Program March 2014 – March 2017
AAD, in partnership with the association Musiquelaine, supports Steenberg High School’s orchestra, directed by the trumpeter Ian Smith. The young musicians, 13 years of age on average, were personally given an instrument, funded by AAD, that they will learn to play. Township Orchestra allows young underprivileged South Africans from the Cape Flats neighbourhood, in the outskirts of Cape Town, to get to grips with jazz and traditional South African music in the school. Therefore, the integration of this young population, often stigmatized and marginalized in South Africa helps to fight against school dropouts, and to facilitate their access to jobs.
“The place where we had left behind all those who were not white in the apartheid era. (…) A bleak and desolate plain, agitated by wind and dust.” It is with these words that South African novelist Roger Smith describes the Cape Flats, the neighborhoods of Cape Town (South Africa) where life is only survival, misery, and violence.
In these townships violence and insecurity plague unabated, the most vulnerable victims are children and adolescents. Poverty, neglect, drug abuse, and violence make up the lot for many young people who are caught in the spiral of deterministic school dropout and unemployment. Faced with this situation, and echoing the Millennium Development Goals of primary school enrollment in 2015, the school ground is a key area of action to curb this phenomenon.
This observation is the genesis of our project: to fight the school dropout rate we must reintegrate youth into a curriculum. In this context, learning an artistic activity is a strong and effective way to achieve this academic integration. By placing students in a learning environment that requires discipline, patience, and the ability to work in groups, it facilitates returning to “the art of learning” and “understanding,” while thereby creating an appreciation of their individual and collective work.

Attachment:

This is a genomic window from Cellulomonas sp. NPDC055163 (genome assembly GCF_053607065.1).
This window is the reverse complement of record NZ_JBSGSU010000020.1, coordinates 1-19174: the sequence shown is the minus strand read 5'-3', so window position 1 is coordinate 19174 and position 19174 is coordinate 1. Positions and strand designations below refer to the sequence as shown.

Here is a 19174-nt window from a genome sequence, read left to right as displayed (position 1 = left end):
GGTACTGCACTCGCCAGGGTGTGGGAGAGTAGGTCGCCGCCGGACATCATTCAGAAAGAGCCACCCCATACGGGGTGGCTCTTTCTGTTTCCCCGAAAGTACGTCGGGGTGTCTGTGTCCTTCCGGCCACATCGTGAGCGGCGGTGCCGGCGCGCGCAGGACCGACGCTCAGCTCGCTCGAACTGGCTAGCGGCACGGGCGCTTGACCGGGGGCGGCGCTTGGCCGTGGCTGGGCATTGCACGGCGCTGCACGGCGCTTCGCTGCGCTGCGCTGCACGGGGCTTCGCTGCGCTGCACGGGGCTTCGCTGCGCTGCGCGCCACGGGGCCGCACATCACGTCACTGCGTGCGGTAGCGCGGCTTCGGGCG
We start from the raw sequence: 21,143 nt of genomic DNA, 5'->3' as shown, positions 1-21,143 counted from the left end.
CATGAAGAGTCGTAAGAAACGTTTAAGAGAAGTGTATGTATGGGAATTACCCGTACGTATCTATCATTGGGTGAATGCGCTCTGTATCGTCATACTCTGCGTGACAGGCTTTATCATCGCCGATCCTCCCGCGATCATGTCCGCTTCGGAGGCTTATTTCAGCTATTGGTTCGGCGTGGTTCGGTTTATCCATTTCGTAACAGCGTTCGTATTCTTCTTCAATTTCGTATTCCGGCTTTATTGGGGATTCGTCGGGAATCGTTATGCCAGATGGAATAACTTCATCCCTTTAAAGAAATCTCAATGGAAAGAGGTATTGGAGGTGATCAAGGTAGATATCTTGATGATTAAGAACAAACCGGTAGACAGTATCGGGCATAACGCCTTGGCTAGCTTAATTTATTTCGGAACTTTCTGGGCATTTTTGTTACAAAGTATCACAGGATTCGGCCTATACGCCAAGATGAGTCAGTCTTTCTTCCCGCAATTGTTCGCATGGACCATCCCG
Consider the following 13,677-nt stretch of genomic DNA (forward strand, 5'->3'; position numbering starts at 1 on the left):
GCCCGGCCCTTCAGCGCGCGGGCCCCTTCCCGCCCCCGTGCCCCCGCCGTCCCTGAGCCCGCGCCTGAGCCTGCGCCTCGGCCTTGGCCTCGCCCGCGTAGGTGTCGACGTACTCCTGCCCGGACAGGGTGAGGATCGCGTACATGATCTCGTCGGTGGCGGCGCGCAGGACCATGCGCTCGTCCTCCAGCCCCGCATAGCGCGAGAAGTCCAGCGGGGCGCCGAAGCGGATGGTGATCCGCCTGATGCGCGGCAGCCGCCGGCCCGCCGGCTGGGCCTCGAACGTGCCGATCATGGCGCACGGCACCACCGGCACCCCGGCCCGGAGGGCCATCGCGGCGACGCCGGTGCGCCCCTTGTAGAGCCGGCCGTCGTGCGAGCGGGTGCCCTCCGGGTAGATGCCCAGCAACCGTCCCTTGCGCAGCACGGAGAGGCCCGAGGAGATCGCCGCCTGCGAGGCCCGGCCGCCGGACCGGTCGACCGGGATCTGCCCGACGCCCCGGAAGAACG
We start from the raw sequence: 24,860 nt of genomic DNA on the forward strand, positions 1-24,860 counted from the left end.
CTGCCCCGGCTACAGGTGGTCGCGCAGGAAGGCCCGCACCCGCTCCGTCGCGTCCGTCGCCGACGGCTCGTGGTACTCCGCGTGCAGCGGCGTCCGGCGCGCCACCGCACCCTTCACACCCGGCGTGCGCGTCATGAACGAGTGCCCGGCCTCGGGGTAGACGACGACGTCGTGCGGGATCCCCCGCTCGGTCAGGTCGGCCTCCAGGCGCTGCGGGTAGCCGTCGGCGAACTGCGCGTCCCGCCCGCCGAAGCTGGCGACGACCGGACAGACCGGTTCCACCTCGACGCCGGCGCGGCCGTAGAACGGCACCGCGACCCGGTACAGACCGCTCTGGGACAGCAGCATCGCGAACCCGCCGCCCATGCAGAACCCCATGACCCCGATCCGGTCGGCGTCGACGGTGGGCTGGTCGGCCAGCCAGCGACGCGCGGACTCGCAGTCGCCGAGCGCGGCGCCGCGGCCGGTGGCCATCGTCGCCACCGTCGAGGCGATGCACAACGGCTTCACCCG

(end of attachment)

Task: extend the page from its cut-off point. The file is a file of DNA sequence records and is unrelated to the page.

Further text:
The program, which is located at the Steenberg High School in Cape Town, will be realized in collaboration with Ian Smith, the great jazz trumpet player and founder of the Delft Big Band, and the South African association Musiquelaine Ltd., founded by Lainey Trequesser. Over a period of four years it will host 50 high school freshmen (the equivalent of the 6th grade level in France) with an average age of 13 years old, and introduce them to jazz and traditional music. Each student will be given an instrument and the group will put on several concerts, including one after the first year of learning.
At the heart of this new AAD project is the desire to emphasize artistic performance — inherent in the program. The group will put on a concert every year, beginning with the first year of learning, in South Africa and beyond, particularly in France. Learning an instrument requires rigour, determination and hard-work. The idea is to push the young students to mobilize themselves to achieve an objective by which they are motivated, individually or collectively, and to give them self-confidence.